Why more supply chain data isn't the answer

3 Minutes Read

The amount of data that companies have access to is growing exponentially. This growth has been particularly significant in supply chains. Companies have access to far more data than ever before, but continually gathering more data is not the answer by itself. 

Instead, businesses need to focus on making the most of the data they already have. Because there is a lot of it. Supply chains generate data constantly and it can either get turned into something helpful or end up overwhelming you and your team.

The key is knowing how to stop the second one from happening.


The data paradox

Data is often seen as an answer to almost any problem. However, there is an inherent paradox in this approach: The more data you have, the more difficult it can be to make sense of it. With more data comes more noise and it can be difficult to separate the two. Supply chain leaders need to be careful not to get overwhelmed by the amount of data they have access to and instead focus on the data that is most meaningful. Which isn’t always easy to do manually.

Simply having access to more data won't necessarily lead to better decision-making. Companies must invest in the right tools in order to make their data usable and useful.

Data is important, but it works best when it makes your company’s knowledge and ability greater than what can be achieved just by humans. Companies have to consider the human element when making decisions. While data can provide insights, it cannot replace the experience and judgment of people entirely. However, businesses that ensure data is used in a way that enhances the capabilities of their team make better great decisions. This means moving from simply having data storage to becoming data-driven.


Crossing the gap from data storage to data-driven

To be data-driven, data must be the main focus when making decisions. To do this, you need to collect data that will answer a particular question. This is an area where human knowledge is really important. AI and data can’t start from nothing. Your team and expertise will need to feed into it to make sure you’re using the right data for answering questions. And to make sure you’re asking the right questions in the first place.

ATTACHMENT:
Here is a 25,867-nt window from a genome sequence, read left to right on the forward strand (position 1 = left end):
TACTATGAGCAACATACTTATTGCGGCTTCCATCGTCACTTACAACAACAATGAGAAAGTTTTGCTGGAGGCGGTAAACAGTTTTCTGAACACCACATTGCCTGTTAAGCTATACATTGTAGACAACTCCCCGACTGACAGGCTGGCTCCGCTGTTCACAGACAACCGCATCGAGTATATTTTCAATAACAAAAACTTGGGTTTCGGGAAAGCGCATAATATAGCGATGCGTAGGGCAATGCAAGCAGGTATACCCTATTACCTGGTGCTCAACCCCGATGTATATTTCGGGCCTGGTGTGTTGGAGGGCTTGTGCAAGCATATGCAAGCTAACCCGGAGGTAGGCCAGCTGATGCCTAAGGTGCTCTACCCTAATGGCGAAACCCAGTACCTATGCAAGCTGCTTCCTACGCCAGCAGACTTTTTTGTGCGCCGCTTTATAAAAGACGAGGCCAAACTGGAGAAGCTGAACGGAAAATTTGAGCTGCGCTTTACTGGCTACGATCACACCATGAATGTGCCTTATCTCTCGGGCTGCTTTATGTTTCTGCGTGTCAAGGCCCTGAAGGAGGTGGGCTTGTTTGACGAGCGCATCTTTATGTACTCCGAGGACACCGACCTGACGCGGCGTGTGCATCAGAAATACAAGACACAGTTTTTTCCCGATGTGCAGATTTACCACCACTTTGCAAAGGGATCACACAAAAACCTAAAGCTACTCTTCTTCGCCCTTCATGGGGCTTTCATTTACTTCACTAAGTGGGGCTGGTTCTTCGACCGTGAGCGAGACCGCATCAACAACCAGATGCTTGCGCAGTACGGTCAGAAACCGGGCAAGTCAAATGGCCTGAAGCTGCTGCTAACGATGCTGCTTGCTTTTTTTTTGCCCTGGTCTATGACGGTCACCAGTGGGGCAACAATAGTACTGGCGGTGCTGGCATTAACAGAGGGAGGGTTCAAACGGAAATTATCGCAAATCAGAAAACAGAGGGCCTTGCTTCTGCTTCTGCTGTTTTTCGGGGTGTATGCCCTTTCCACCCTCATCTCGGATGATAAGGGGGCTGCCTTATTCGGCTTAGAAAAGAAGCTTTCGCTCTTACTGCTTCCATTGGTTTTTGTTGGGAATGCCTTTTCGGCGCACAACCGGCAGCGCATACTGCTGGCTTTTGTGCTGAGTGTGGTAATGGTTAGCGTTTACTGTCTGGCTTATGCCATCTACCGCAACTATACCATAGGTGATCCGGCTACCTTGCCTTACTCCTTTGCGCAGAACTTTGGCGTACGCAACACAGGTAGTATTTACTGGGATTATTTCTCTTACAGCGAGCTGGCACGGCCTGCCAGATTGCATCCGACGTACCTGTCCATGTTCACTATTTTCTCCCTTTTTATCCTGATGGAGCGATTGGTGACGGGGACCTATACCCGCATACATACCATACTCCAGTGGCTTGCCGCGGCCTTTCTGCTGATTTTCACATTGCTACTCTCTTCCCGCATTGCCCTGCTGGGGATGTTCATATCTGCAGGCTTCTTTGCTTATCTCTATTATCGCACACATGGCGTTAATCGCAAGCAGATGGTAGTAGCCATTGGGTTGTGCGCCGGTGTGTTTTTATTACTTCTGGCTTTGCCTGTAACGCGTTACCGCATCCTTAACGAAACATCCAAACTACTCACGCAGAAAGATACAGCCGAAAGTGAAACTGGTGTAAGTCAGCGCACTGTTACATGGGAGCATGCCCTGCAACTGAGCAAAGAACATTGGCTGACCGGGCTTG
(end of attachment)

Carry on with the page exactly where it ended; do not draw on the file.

This is how tacit knowledge, like the tips and tricks you know from years of experience in your field, can build explicit knowledge with data. While that may feel counterintuitive, moving knowledge from tacit, implied knowledge to explicit, stated knowledge is really good for your team and business as a whole.

When you pair that shift with data, you both increase the benefits of everyone working from the same page and enable well-informed decisions to be made faster and in greater quantities than human ability alone can manage. Explaining this to your team will help them both adopt the changes you are making and build confidence in them. The ultimate purpose is to get long-term value from data instead of just storing it, thereby making your business data-driven.


How do you do this more practically?

This is an example of a client's engagement process with our software. They used their industry knowledge to identify the issues they want to explore through data.

The process starts with building a data layer. Transportation is not only one of the highest sources of volatility in a global supply chain, but it can also provide a very rich data set to explain a supply chain and measure its performance. We start by capturing invoice data from first-, middle- and last-mile transportation. This gives us a view baseline view of how the supply chain is connected and performing.

We use the invoice data to:

  • Create a data layer - which doesn’t require IT input

  • Measure current performance vs target metrics and hold suppliers to account

  • Finding room through savings to fund your current and future projects

  • Use this data to build a digital twin of your network

  • Run simulations to figure out what is possible and explore your problem and solution space

  • Use output business case to create a prioritised roadmap for to create regular funding and keep your project cashflow positive

  • Move to roadmap execution using a single software platform to minimise training, integrations, and change management

In addition to the setup, expertise and active questioning is important for getting the most out of the simulations you run. Another example of where the tacit/explicit knowledge and data/human input overlap exists.


Evaluate results with the data layer

7bridges was started by looking at supply chains with a data-first lens. Our founders saw that supply chains weren’t making the most of the vast seas of data they had. And that left them full of inefficiency and low-performing systems. The power of data around the world was clear in many industries, but supply chains hadn’t gotten there yet.

However, when combined with smarter, integrated supply chains, data can drive tremendous change for businesses, consumers, and the environment. So more data in isolation isn’t the answer. But wielding it well is.

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